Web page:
Job-hunting in academia is tough. Perhaps, job-hunting in general is tough. When you have a partner and they need a job too, things get even more complicated.
Both myself and my partner graduated from university at the same time, in different fields. I had already secured employment in a rural area, so I packed up and moved. My partner, still searching, followed after me.
As people in the community started welcoming me – inviting me to what felt like hundreds of potlucks and barbecues – I realized quite the pattern. The community surrounding the university was filled with tag-along spouses. What I noticed almost immediately was most tag-along spouses were husbands. Yes, there were definitely tag-along wives, but the majority of the couples I met were PhD women with a self-employed or telecommuting male partner. (Strangely, I did not meet many homosexual couples – or any polyamorous people – early on.)
The town seemed like a pocket of highly educated women, with their supportive families.
(Whether or not this was actually the case is the topic for another blog post.)
While I am glad my male, female, and non-binary colleagues have the opportunity for advancement and a fulfilling career, I wonder about those tag-along spouses. I am grateful for my partner’s companionship while I’m pursuing my career – as I’m sure all my colleagues are.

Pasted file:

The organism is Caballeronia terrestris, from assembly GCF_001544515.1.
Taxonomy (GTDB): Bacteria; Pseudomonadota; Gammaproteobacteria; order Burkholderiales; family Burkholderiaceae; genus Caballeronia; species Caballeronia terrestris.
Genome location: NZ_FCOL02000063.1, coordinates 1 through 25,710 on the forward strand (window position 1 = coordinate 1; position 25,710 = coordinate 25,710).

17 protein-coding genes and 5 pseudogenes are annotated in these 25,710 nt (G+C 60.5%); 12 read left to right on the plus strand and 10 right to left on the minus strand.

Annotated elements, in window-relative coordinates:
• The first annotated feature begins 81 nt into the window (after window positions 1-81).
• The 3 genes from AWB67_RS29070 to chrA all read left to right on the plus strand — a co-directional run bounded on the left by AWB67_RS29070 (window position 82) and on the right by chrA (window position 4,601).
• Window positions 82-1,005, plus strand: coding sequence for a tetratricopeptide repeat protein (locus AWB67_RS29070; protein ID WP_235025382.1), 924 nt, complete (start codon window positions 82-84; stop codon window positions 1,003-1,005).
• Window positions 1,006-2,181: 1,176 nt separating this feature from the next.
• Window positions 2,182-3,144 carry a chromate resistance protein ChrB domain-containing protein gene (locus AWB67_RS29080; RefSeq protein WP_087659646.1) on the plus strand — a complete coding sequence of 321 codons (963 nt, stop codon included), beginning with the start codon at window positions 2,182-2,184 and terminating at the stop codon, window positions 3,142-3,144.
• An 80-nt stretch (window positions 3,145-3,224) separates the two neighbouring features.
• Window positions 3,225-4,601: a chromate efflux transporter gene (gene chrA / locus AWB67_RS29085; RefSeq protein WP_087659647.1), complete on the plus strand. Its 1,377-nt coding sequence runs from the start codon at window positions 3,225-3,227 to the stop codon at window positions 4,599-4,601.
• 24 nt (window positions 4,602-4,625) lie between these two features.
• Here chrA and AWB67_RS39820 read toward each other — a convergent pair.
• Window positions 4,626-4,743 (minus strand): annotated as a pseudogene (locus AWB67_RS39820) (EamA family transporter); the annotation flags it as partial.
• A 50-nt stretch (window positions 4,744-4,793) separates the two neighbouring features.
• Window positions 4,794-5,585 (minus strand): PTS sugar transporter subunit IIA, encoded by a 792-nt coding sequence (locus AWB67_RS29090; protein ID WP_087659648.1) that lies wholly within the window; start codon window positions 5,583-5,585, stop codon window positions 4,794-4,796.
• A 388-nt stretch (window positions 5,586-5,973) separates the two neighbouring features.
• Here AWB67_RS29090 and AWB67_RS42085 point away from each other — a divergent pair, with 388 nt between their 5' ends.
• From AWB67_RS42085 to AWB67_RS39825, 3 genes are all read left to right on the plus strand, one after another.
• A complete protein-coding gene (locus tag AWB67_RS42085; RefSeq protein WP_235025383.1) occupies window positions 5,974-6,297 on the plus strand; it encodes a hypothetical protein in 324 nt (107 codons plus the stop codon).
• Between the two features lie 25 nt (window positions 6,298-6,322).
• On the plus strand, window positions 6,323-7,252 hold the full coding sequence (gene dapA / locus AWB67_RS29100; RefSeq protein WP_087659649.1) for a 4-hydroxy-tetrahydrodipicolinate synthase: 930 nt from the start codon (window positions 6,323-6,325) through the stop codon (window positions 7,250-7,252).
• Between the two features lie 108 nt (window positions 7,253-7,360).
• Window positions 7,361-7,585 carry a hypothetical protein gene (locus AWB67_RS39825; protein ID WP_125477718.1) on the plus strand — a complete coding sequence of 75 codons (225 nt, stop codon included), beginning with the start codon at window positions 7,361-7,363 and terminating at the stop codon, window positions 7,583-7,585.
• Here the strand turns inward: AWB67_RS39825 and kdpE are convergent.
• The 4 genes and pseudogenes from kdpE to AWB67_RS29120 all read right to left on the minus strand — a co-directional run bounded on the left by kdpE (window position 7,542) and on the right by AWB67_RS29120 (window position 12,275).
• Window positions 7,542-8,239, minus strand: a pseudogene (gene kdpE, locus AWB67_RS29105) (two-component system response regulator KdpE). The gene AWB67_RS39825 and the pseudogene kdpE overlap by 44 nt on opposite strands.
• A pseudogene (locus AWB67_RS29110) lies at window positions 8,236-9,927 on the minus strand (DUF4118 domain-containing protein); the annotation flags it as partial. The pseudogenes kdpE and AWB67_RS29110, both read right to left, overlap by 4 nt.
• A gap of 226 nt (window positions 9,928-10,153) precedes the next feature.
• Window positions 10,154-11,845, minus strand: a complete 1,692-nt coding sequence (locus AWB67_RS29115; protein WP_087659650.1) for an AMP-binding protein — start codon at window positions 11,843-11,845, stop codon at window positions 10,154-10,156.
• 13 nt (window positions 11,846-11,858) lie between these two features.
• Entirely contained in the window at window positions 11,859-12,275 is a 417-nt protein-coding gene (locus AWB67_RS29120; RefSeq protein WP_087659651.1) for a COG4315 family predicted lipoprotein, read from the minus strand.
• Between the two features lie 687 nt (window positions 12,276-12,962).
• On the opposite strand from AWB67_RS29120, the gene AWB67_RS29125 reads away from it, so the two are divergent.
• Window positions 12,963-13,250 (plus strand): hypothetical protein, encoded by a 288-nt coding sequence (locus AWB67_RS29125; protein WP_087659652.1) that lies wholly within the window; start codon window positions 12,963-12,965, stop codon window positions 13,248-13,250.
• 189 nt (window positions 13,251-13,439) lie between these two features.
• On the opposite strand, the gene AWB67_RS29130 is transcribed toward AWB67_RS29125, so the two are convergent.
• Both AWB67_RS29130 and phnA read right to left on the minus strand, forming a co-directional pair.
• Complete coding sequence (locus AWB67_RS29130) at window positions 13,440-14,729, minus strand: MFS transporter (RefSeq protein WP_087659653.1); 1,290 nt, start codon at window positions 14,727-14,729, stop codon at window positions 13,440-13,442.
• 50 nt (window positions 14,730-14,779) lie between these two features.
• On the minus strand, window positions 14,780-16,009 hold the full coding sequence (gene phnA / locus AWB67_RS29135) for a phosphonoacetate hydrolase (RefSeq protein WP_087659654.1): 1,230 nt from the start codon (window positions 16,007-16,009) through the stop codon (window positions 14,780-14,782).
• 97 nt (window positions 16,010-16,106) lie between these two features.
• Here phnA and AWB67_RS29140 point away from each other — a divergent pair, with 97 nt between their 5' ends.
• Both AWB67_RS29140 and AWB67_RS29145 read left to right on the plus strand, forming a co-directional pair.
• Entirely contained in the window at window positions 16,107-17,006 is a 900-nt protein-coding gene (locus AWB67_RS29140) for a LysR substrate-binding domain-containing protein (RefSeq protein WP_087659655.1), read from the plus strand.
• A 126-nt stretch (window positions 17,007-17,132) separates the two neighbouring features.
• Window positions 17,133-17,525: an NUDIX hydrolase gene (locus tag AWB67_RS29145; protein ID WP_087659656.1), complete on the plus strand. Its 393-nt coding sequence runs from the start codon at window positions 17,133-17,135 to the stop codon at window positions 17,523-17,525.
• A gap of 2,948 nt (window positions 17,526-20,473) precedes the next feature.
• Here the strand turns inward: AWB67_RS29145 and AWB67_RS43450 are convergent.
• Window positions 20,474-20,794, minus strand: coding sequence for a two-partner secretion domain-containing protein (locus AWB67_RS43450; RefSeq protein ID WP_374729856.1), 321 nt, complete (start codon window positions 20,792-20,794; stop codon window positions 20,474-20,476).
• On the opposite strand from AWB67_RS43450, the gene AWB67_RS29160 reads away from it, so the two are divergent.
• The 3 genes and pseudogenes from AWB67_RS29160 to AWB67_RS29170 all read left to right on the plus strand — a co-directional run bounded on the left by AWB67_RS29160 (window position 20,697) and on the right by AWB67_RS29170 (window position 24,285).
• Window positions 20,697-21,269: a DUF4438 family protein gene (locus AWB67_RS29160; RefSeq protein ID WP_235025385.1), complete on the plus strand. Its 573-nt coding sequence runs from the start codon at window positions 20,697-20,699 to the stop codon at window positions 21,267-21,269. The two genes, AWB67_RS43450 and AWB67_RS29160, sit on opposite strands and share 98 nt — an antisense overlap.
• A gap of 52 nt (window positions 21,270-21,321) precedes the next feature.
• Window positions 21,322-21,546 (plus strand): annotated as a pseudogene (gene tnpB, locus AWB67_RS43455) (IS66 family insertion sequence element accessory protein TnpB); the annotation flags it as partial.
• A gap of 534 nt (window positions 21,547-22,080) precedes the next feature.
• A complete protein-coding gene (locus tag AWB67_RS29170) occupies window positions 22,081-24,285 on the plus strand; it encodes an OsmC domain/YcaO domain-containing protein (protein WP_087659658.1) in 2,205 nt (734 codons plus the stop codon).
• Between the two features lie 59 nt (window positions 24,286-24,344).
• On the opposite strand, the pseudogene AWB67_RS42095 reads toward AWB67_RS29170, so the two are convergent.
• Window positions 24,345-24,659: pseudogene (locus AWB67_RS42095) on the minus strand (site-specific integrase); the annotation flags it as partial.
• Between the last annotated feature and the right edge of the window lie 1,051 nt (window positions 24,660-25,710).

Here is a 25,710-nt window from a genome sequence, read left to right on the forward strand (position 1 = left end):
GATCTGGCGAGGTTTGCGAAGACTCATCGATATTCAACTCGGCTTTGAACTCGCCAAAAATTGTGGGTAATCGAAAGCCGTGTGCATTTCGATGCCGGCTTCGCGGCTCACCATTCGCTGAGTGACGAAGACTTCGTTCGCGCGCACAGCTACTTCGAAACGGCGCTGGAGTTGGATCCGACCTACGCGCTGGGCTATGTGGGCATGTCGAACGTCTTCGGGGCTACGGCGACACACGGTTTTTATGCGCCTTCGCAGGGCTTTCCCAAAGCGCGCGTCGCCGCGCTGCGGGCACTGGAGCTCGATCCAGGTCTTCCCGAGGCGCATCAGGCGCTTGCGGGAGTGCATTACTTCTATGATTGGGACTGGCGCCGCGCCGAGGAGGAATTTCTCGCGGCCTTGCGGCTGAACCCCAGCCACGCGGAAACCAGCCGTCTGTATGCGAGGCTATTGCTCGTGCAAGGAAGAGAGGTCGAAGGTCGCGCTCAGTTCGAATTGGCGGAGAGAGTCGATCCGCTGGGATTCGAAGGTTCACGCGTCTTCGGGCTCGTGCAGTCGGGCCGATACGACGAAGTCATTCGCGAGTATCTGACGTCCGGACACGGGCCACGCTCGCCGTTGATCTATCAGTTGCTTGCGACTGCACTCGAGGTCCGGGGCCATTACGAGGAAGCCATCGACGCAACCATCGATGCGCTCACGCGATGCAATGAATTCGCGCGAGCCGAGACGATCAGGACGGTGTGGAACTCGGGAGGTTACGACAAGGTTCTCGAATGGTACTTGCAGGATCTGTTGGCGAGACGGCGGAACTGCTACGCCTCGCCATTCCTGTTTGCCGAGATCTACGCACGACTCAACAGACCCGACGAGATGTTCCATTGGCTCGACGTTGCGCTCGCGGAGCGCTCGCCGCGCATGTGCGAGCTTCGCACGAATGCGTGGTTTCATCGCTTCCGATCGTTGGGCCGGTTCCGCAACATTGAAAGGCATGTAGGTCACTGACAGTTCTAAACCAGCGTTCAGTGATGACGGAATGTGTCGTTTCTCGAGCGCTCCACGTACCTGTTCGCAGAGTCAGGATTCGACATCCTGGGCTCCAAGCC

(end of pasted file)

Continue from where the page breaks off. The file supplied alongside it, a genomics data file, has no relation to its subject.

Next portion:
But I cannot say that I would be happy if the circumstances were reversed: I want a job that I like, and I enjoy being at the library (it’s just so quick and convenient to pop over to another office and ask a question). I wouldn’t know until I was in that situation – but I don’t know if I would want to telecommute, and self-employment is not the traditional track that librarians take. So, I understand that relegating our partners to self-employment or telecommuting or being househusbands/housewives might not be ideal.
From reading Inside Higher Ed, I found that many women seem to think the same way. Researchers Julie Kmec and Hong Zhang from Washington State University conducted a study which found that female academics sought job offers that offered opportunities for their spouses. Basically, female academics prefer job offers where their spouses are also offered employment by the university. (Male academics seem to find dual employment less crucial.)
Considering dual careers looks like an opportunity for universities and colleges to attract talent – especially talented women.